But Matt J. Michel and the series' other authors actually looked at real data — they coded every cartoon the magazine published in 2014 — and they came to some pretty depressing findings about the portrayal of nonwhite dudes in one of the country's most liberal magazines.
Women and minorities are way underrepresented in these cartoons
First, Michel analyzed the sex and ethnicity of every cartoon character. Of course, it's not always possible to tell what ethnicity a character is intended to represent in a black-and-white cartoon, but when in doubt, he coded a character as nonwhite, so it's likely he overrepresented the number of minorities in cartoons.
Nevertheless, in 2014, the New Yorker fully complied with what Michel calls the Law of Media: "in which underrepresentation of minorities and females is the default setting for any given media outlet."
Out of 1,810 total characters, 1,277 (about 70.6 percent) were male, and 1,714 (94.7 percent) were white. As Michel notes, this is similar to the underrepresentation of nonwhites in newspaper comics (which have about 2 to 4 percent nonwhite characters) and worse than children's books (which have 5 to 10 percent).
When it comes to the disparity between men and women in these cartoons, the study authors noticed something interesting — though, again, not surprising. The handful of female cartoonists were way, way more likely to draw female characters:
On the whole, female cartoonists drew about 46.9 percent female characters, compared with 26.6 percent for male cartoonists.
Women are most often parents, assistants, or spouses
Michel next analyzed the occupations and types of characters represented in every 2014 cartoon, and the number of women or nonwhite characters who filled the roles. Again, it wasn't possible to always determine exactly what a character was meant to be, so the most common designation was simply "person."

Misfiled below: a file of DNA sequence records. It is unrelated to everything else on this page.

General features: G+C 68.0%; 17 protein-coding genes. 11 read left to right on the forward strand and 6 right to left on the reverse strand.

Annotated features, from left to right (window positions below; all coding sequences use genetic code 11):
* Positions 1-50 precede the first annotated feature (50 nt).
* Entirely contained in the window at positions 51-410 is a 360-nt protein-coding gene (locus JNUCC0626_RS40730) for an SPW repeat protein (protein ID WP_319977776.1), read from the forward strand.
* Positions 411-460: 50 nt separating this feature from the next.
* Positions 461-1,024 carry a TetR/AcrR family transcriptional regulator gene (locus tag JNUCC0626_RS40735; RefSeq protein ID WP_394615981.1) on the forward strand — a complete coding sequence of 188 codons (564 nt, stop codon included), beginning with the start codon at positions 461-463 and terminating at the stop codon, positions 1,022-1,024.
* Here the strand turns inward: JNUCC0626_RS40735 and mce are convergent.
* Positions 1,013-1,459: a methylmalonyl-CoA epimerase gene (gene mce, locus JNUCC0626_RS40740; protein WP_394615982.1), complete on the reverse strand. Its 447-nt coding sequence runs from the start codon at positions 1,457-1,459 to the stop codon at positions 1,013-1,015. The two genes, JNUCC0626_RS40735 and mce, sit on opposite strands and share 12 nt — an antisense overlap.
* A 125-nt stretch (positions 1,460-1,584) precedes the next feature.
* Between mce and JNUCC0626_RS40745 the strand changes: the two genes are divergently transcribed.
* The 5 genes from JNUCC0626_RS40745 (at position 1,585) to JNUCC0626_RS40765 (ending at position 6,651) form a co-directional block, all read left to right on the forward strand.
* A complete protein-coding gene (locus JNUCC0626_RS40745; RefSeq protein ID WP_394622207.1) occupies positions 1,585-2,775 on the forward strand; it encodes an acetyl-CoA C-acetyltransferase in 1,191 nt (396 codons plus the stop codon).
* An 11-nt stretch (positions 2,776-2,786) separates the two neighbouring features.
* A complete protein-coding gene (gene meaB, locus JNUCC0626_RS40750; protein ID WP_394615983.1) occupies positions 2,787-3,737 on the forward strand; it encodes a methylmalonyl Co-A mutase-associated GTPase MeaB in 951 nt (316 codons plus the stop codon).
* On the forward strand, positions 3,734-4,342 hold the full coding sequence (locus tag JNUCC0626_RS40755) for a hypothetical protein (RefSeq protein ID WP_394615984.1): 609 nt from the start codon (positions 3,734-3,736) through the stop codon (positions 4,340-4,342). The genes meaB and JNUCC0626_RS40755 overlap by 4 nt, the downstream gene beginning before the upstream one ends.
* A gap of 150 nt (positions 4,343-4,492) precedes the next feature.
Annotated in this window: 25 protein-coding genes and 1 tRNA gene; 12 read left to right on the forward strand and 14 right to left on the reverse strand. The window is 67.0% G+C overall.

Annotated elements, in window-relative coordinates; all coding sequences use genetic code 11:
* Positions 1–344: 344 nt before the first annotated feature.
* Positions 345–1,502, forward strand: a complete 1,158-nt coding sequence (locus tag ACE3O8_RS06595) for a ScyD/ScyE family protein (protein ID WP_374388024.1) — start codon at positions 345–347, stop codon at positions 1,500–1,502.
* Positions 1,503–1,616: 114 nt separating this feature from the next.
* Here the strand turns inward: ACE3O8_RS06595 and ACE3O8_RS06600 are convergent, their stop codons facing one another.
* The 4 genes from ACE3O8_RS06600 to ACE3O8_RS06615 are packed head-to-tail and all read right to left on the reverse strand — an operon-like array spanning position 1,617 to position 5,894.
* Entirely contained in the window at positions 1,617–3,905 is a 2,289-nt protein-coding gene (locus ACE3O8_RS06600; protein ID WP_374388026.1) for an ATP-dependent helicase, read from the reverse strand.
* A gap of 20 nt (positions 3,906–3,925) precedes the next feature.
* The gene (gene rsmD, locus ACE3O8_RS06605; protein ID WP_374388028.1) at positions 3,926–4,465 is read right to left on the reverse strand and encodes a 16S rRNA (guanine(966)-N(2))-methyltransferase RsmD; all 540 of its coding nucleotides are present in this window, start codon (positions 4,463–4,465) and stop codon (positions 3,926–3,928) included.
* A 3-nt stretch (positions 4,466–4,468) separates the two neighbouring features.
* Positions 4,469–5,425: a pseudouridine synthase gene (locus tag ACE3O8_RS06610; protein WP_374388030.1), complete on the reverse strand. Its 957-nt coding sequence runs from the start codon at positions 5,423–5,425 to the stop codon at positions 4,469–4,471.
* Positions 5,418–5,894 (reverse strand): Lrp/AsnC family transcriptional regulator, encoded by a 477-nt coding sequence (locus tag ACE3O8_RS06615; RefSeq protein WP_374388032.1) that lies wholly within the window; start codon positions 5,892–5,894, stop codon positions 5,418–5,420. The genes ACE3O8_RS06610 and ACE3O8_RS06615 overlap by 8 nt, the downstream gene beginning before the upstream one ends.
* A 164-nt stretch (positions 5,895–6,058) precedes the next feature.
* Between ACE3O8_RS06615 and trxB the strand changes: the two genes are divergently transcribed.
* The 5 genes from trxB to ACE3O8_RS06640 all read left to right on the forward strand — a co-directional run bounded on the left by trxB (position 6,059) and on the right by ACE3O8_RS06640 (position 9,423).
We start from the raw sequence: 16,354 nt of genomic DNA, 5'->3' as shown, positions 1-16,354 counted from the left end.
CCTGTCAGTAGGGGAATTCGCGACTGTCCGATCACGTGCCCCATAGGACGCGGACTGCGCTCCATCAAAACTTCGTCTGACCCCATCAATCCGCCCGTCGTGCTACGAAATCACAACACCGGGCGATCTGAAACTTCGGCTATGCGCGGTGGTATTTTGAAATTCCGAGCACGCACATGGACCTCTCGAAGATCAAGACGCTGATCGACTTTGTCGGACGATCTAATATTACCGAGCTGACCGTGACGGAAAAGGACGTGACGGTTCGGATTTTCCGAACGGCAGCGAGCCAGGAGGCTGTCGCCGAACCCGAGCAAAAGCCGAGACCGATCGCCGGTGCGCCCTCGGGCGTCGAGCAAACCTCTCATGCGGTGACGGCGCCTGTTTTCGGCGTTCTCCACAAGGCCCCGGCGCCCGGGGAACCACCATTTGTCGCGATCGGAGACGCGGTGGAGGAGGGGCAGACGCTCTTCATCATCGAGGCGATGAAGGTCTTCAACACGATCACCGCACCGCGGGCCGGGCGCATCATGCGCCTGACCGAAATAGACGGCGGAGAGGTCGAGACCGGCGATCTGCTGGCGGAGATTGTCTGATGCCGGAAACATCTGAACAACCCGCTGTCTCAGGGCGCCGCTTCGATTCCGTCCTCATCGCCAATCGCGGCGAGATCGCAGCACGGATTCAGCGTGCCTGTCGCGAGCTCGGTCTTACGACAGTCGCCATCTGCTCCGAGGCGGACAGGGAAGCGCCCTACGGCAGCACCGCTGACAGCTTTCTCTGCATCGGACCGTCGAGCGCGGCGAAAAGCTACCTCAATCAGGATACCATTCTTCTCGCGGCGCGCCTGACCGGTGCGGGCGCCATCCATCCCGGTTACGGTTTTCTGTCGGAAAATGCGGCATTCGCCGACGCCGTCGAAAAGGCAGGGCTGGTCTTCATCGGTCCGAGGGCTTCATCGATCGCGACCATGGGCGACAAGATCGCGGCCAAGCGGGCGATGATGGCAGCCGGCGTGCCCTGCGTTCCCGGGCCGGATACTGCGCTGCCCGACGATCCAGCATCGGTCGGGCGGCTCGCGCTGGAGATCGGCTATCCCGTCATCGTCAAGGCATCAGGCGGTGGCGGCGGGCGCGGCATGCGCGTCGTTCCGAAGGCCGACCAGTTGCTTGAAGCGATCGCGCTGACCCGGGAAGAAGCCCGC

After that, though, there were some amusing trends that are worth bringing up before we get to the serious stuff. In addition to the usual suspects you'd expect popping up in the top 20 most common characters (like "spouse," "office worker," and "child"), there were some pretty bizarre and utterly New Yorker cartoon-esque roles — like "cave person," "historical stereotype," and member of a "medieval/royal court."
Again, though, there were some depressing trends to be found when it came to the representation of nonwhite male characters.
Women disproportionately filled the roles of "parent," "assistant," and "spouse." They were far less likely to be portrayed as "scientists," "literary figures," "coaches," or "police."
In fact, when it comes to many of these occupations, it's a good bet that New Yorker cartoons are far behind the real-world numbers: about 10 percent of the lawyers in the cartoons were women, whereas about 33 percent of American Bar Association members are in reality.
Does this actually matter?
When it comes to movies or TV shows, the need for accurate representation of nonwhite guys is more obvious.
"Hollywood films reach people all over the globe, and they significantly impact the way that we see women in the world. What we see on the silver screen, ultimately, tells us what to believe about ourselves, and the world around us," Vox's Kelsey McKinney wrote about the Hollywood gender gap.
But the same principle could apply to art as mundane as New Yorker cartoons and children's books. "When whole groups of people appear as stereotypes or not at all, all children lose out," Amy Rothschild recently wrote at FiveThirtyEight in discussing the lack of nonwhite characters in kids' books.
Children might not read the New Yorker, but adults are impressionable, too. The fact that the default setting for its cartoon characters is white and male — and that when women appear, they're most often wives or mothers — subtly drives home stereotypes in much the same way.